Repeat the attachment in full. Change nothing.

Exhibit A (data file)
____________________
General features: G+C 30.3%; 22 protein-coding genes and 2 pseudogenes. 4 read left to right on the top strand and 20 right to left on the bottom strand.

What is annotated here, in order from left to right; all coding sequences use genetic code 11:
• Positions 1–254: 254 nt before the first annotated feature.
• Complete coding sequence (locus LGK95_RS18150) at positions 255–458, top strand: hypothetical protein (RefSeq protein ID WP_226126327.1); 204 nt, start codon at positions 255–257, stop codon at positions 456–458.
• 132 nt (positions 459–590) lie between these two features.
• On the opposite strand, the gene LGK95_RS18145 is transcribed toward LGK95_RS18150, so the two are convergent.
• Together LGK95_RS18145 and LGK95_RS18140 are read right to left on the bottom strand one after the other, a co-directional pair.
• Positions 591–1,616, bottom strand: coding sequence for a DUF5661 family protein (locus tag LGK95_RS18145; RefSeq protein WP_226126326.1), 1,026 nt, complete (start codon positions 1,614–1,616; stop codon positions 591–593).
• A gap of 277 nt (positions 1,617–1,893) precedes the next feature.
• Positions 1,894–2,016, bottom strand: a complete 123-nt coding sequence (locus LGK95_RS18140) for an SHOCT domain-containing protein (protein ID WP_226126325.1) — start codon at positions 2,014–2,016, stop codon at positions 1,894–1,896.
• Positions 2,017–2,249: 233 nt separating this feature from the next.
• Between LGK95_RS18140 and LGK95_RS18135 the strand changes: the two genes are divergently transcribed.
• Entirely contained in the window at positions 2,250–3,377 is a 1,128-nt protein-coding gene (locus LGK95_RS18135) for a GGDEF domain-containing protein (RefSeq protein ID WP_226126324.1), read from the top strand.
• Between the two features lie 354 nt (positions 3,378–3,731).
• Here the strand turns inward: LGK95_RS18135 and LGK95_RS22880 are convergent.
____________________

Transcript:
General features: G+C 30.3%; 22 protein-coding genes and 2 pseudogenes. 4 read left to right on the top strand and 20 right to left on the bottom strand.

What is annotated here, in order from left to right; all coding sequences use genetic code 11:
• Positions 1–254: 254 nt before the first annotated feature.
• Complete coding sequence (locus LGK95_RS18150) at positions 255–458, top strand: hypothetical protein (RefSeq protein ID WP_226126327.1); 204 nt, start codon at positions 255–257, stop codon at positions 456–458.
• 132 nt (positions 459–590) lie between these two features.
• On the opposite strand, the gene LGK95_RS18145 is transcribed toward LGK95_RS18150, so the two are convergent.
• Together LGK95_RS18145 and LGK95_RS18140 are read right to left on the bottom strand one after the other, a co-directional pair.
• Positions 591–1,616, bottom strand: coding sequence for a DUF5661 family protein (locus tag LGK95_RS18145; RefSeq protein WP_226126326.1), 1,026 nt, complete (start codon positions 1,614–1,616; stop codon positions 591–593).
• A gap of 277 nt (positions 1,617–1,893) precedes the next feature.
• Positions 1,894–2,016, bottom strand: a complete 123-nt coding sequence (locus LGK95_RS18140) for an SHOCT domain-containing protein (protein ID WP_226126325.1) — start codon at positions 2,014–2,016, stop codon at positions 1,894–1,896.
• Positions 2,017–2,249: 233 nt separating this feature from the next.
• Between LGK95_RS18140 and LGK95_RS18135 the strand changes: the two genes are divergently transcribed.
• Entirely contained in the window at positions 2,250–3,377 is a 1,128-nt protein-coding gene (locus LGK95_RS18135) for a GGDEF domain-containing protein (RefSeq protein ID WP_226126324.1), read from the top strand.
• Between the two features lie 354 nt (positions 3,378–3,731).
• Here the strand turns inward: LGK95_RS18135 and LGK95_RS22880 are convergent.